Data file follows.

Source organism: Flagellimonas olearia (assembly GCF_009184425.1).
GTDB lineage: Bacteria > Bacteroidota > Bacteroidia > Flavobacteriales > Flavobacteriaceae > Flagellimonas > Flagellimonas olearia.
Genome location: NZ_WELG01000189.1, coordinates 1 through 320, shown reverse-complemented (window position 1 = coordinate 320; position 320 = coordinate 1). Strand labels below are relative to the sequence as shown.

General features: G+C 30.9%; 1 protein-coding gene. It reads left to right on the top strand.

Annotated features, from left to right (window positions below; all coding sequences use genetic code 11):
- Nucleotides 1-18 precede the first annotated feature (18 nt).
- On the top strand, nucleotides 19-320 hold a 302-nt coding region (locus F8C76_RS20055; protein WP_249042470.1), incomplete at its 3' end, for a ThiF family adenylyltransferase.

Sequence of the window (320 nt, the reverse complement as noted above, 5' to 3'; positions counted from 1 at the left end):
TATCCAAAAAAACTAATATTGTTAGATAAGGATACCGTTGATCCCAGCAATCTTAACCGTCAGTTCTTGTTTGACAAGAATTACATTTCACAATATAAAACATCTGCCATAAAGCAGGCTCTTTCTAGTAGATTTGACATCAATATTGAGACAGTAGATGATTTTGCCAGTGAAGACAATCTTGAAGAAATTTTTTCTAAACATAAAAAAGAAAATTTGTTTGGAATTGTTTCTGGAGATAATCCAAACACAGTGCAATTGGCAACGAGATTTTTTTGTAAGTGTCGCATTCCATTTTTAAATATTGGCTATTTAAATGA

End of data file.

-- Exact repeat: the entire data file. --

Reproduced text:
Source organism: Flagellimonas olearia (assembly GCF_009184425.1).
GTDB lineage: Bacteria > Bacteroidota > Bacteroidia > Flavobacteriales > Flavobacteriaceae > Flagellimonas > Flagellimonas olearia.
Genome location: NZ_WELG01000189.1, coordinates 1 through 320, shown reverse-complemented (window position 1 = coordinate 320; position 320 = coordinate 1). Strand labels below are relative to the sequence as shown.

General features: G+C 30.9%; 1 protein-coding gene. It reads left to right on the top strand.

Annotated features, from left to right (window positions below; all coding sequences use genetic code 11):
- Nucleotides 1-18 precede the first annotated feature (18 nt).
- On the top strand, nucleotides 19-320 hold a 302-nt coding region (locus F8C76_RS20055; protein WP_249042470.1), incomplete at its 3' end, for a ThiF family adenylyltransferase.

Sequence of the window (320 nt, the reverse complement as noted above, 5' to 3'; positions counted from 1 at the left end):
TATCCAAAAAAACTAATATTGTTAGATAAGGATACCGTTGATCCCAGCAATCTTAACCGTCAGTTCTTGTTTGACAAGAATTACATTTCACAATATAAAACATCTGCCATAAAGCAGGCTCTTTCTAGTAGATTTGACATCAATATTGAGACAGTAGATGATTTTGCCAGTGAAGACAATCTTGAAGAAATTTTTTCTAAACATAAAAAAGAAAATTTGTTTGGAATTGTTTCTGGAGATAATCCAAACACAGTGCAATTGGCAACGAGATTTTTTTGTAAGTGTCGCATTCCATTTTTAAATATTGGCTATTTAAATGA